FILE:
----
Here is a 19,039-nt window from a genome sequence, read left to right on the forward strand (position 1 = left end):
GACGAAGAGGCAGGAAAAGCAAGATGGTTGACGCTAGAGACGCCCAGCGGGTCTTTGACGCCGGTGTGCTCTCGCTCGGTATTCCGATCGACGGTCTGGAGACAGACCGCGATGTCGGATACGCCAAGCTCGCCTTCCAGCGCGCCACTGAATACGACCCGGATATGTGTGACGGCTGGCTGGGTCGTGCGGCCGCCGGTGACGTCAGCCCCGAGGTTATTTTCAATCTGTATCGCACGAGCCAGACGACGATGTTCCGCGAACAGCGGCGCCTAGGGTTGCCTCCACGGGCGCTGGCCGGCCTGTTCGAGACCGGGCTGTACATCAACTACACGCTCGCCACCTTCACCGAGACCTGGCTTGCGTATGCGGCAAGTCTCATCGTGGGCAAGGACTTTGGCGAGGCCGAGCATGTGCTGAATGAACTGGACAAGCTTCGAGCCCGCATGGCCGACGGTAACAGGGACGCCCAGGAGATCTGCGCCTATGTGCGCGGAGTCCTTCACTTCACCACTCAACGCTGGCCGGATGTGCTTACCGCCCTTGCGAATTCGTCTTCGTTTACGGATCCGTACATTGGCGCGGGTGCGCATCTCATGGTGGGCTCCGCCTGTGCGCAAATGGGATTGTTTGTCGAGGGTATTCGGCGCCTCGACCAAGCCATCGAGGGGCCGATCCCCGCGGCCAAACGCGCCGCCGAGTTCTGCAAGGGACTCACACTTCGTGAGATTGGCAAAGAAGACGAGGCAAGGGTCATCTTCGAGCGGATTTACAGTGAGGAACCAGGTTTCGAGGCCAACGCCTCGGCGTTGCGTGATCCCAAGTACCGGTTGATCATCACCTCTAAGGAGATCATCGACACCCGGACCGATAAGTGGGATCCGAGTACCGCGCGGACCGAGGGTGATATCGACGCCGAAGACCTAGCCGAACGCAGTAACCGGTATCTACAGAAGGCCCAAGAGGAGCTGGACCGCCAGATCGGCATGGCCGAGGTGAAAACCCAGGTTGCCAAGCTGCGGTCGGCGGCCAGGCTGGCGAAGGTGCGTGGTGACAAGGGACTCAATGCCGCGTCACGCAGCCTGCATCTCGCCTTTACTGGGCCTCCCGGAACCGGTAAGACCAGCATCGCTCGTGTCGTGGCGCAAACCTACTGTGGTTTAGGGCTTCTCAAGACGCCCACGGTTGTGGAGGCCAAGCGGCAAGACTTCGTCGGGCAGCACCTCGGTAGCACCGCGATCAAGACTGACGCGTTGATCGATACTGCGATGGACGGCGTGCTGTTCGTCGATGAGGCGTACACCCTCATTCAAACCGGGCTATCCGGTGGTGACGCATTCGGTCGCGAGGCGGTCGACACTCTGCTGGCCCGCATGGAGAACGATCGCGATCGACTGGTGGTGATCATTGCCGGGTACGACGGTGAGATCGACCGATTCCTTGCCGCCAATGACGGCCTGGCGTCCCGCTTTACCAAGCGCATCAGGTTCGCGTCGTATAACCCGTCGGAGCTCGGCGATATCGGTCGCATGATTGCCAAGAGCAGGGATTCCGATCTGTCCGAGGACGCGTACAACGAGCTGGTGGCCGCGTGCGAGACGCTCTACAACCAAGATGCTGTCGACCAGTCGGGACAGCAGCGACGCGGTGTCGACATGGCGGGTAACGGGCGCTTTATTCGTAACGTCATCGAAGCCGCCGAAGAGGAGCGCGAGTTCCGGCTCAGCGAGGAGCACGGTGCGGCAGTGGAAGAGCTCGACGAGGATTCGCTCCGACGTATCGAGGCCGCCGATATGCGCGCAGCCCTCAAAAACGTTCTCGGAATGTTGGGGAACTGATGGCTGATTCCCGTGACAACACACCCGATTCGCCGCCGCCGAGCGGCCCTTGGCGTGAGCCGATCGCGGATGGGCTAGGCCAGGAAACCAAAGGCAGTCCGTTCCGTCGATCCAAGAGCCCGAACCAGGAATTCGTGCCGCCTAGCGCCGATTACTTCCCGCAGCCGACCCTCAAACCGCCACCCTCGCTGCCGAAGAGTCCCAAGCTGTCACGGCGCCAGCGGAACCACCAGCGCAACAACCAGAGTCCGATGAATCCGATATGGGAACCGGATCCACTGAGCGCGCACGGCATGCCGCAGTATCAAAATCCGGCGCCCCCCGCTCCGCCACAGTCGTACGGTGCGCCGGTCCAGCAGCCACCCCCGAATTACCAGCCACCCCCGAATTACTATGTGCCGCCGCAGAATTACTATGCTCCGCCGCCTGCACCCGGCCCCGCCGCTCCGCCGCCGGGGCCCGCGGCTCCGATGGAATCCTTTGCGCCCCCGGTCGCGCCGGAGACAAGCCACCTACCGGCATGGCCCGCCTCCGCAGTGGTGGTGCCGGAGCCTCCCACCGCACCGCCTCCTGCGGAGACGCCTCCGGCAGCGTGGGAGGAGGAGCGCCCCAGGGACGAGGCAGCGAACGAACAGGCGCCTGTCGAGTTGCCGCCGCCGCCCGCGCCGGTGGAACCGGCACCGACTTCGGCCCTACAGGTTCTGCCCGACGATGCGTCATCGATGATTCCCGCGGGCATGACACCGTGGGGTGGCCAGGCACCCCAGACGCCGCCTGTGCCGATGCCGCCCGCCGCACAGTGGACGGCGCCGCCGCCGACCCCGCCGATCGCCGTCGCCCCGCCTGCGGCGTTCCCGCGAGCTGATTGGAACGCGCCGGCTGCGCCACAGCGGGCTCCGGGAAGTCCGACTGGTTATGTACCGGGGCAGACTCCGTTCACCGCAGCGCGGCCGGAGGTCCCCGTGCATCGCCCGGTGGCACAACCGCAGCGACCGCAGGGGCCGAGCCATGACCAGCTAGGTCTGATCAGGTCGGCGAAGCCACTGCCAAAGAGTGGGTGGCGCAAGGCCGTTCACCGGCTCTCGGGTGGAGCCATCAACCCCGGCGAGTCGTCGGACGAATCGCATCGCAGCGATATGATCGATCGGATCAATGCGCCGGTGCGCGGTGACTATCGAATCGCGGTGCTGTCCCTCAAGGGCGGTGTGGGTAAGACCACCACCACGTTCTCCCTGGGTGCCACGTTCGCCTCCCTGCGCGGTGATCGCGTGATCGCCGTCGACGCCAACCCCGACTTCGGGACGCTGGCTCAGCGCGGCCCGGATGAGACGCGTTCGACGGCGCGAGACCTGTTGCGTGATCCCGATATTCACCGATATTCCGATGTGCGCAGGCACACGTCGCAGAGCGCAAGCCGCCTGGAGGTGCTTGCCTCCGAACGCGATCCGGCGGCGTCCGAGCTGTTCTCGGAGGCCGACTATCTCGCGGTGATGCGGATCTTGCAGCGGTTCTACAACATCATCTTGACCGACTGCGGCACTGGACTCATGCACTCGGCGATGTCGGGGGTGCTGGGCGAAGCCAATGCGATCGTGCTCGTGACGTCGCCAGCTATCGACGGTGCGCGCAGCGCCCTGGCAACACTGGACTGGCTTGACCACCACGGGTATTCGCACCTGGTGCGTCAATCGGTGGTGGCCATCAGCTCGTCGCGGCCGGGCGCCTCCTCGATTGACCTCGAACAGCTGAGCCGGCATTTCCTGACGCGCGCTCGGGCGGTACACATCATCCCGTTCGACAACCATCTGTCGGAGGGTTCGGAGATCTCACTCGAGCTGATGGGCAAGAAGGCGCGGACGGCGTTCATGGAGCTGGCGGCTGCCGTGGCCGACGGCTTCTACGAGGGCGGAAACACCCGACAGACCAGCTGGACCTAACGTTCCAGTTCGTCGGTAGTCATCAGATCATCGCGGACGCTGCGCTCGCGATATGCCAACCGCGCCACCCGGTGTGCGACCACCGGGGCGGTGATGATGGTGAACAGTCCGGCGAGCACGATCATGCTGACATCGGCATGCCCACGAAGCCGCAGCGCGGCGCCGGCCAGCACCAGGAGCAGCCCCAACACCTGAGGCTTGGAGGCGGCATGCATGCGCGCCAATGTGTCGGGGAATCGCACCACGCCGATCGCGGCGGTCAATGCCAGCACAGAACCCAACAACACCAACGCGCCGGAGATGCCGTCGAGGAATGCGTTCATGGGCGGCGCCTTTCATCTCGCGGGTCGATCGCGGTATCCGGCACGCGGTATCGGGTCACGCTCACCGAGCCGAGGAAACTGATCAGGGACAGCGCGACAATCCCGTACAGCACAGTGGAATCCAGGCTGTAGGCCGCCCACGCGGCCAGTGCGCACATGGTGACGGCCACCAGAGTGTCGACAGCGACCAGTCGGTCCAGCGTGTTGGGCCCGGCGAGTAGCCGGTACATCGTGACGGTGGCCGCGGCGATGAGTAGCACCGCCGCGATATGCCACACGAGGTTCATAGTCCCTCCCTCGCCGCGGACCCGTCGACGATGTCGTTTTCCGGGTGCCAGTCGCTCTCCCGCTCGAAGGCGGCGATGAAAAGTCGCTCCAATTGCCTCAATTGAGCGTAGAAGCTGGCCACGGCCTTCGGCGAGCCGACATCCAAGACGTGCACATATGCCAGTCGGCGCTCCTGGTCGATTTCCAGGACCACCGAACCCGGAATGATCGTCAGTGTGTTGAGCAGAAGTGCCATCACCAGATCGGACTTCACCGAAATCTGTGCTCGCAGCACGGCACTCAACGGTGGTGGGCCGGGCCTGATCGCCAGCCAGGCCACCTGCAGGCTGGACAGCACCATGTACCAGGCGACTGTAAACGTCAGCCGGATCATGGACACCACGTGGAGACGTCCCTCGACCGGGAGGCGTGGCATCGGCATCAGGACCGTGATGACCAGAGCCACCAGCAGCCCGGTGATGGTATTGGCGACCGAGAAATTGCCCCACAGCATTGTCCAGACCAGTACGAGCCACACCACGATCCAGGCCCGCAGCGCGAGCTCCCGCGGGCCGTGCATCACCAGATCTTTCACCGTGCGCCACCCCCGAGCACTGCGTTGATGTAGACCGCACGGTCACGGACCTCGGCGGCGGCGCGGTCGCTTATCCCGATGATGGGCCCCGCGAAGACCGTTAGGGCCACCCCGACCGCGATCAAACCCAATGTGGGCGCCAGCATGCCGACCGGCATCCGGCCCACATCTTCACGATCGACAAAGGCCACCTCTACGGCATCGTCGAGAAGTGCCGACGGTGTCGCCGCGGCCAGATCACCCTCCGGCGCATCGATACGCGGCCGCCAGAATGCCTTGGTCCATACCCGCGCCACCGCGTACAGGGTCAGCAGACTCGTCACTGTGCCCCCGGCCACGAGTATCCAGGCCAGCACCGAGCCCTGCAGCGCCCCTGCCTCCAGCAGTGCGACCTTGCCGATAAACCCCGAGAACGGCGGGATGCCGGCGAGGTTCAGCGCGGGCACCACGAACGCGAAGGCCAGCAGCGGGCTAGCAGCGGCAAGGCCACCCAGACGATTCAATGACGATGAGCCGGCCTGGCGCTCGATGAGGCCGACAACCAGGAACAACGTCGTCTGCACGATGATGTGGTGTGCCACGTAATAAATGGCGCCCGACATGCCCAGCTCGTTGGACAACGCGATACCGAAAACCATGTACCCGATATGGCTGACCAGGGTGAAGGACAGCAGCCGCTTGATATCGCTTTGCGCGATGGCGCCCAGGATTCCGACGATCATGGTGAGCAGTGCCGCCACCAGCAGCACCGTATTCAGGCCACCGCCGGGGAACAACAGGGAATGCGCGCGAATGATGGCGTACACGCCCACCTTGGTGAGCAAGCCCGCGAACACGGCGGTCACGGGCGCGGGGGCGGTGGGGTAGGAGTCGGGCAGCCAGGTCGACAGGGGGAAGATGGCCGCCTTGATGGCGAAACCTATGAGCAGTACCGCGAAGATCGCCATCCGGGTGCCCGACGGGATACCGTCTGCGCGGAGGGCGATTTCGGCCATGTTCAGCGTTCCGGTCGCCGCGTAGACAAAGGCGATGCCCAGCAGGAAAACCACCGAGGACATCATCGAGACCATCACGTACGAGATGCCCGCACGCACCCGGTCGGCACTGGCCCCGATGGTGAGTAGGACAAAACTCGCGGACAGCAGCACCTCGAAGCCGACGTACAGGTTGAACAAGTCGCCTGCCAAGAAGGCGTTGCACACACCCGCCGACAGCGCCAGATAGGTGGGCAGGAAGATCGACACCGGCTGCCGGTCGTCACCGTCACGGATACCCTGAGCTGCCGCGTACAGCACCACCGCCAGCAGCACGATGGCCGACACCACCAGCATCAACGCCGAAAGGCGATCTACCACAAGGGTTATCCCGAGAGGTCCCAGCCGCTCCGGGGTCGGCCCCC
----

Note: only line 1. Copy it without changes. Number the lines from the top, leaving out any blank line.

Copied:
Here is a 19,039-nt window from a genome sequence, read left to right on the forward strand (position 1 = left end):